Gallery 4 - Douat's Method of Permutation

Born in 1681, Father Dominique Douat was a French Carmelite monk and mathematician who completed   a systematic study of the theory of pattern based on the quite simple observation that a square diagonally divided in two triangles of different colors, can be rotated 90 degrees in four different positions resulting in many thousands of permutations. He used a square divided about one diagonal (as displayed in the tables shown) and then coloured using two different colours, in this case, black and white.


He showed that by rotating the divided two-coloured square through 90 degrees, four variants are produced; these are marked with the first four letters of the alphabet and by numbers in the first table. In the second table,  sets of two such variants are shown to result in 16 possibilities; going on from that sets of three result  in 64 permutations and sets of four result in 256 possible permutations.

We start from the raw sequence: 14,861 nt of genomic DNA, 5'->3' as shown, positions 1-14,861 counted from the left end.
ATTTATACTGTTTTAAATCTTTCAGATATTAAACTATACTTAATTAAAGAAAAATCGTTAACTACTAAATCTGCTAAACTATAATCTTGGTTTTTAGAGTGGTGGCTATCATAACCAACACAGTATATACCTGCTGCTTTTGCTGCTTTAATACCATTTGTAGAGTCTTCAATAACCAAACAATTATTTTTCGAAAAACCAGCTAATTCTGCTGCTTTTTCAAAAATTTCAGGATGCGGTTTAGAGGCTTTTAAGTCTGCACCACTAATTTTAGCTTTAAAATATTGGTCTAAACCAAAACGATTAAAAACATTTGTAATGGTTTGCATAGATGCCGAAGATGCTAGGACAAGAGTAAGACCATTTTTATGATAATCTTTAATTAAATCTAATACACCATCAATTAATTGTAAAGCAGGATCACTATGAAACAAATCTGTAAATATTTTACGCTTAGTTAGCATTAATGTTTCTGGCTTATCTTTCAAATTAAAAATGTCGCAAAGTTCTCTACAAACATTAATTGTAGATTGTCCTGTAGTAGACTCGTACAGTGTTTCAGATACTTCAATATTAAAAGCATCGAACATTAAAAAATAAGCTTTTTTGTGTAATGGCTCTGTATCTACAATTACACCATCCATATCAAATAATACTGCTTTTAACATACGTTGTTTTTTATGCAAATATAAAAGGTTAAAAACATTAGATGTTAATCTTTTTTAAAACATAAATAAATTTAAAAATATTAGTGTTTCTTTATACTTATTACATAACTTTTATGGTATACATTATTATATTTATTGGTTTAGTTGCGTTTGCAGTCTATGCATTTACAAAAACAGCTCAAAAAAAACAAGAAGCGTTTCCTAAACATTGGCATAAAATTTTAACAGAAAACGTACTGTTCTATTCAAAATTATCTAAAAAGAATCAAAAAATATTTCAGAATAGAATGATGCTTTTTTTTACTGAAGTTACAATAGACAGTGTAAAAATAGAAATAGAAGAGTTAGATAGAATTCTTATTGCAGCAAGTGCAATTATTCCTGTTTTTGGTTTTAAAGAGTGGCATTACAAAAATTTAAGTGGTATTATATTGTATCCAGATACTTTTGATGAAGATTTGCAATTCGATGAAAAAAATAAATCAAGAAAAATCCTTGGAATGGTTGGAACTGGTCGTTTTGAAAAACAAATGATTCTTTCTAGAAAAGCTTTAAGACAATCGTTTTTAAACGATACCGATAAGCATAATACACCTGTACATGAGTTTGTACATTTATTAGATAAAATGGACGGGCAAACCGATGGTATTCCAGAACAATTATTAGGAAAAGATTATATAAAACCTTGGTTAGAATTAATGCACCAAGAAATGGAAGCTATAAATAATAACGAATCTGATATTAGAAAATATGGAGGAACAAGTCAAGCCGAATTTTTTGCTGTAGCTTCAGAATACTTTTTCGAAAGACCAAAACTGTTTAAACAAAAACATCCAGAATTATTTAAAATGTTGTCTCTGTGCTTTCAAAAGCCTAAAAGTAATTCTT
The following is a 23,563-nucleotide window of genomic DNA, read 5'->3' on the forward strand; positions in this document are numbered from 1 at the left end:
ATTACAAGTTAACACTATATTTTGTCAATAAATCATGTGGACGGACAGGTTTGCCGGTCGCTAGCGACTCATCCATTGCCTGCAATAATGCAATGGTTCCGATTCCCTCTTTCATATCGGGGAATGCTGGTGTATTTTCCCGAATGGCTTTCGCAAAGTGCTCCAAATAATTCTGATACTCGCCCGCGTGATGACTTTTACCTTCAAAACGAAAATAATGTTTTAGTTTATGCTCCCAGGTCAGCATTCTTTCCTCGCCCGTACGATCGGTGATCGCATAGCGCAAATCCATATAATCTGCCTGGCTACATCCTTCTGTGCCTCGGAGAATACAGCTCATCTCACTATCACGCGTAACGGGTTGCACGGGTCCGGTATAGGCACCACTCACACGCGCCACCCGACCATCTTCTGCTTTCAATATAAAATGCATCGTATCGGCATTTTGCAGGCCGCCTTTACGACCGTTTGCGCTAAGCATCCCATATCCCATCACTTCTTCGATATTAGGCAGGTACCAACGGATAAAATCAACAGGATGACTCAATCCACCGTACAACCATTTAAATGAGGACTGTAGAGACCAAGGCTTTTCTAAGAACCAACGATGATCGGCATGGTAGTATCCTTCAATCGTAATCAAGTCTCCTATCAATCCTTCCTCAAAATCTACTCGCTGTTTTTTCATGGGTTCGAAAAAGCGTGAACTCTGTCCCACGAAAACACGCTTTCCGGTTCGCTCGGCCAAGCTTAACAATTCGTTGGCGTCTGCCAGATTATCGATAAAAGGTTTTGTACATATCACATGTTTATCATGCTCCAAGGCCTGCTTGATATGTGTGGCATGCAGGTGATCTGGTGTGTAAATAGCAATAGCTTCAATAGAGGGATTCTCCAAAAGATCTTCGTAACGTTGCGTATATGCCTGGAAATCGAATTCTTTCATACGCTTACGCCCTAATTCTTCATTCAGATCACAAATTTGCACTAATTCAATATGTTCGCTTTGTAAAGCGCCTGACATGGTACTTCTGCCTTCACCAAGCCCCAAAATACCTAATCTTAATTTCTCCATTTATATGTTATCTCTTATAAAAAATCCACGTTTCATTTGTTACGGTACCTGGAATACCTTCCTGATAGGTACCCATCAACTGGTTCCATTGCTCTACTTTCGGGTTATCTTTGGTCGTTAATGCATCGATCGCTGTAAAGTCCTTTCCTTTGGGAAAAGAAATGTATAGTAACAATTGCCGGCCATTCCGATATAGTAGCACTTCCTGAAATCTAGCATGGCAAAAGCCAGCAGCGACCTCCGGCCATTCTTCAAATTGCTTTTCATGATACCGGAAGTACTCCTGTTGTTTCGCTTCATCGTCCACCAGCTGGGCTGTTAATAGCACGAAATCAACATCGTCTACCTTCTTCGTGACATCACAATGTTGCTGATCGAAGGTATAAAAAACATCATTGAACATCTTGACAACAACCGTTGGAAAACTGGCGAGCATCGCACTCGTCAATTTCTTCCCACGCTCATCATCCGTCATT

Douat’s system goes on to set out in more tables, further permutations of his two-colour, diagonal squares by using the first four letters of the alphabet which is a reminder of the genetic code discovered in the ‘double helix’ model of DNA. Taking each of these as potential units to be further combined, we arrive by doubling them at 256 to the power of 2 which is 65,536 and so on ad infinitum.


This tremendous amount results in correspondingly infinite possible variations in patterns, to be used for all kind of decorative purposes and basically grounded on…just a two-colour square! Using more colour combinations, as I have shown, leads to millions more permutations. On a few of my designs   I have left in the square tile grid base to show how they were constructed.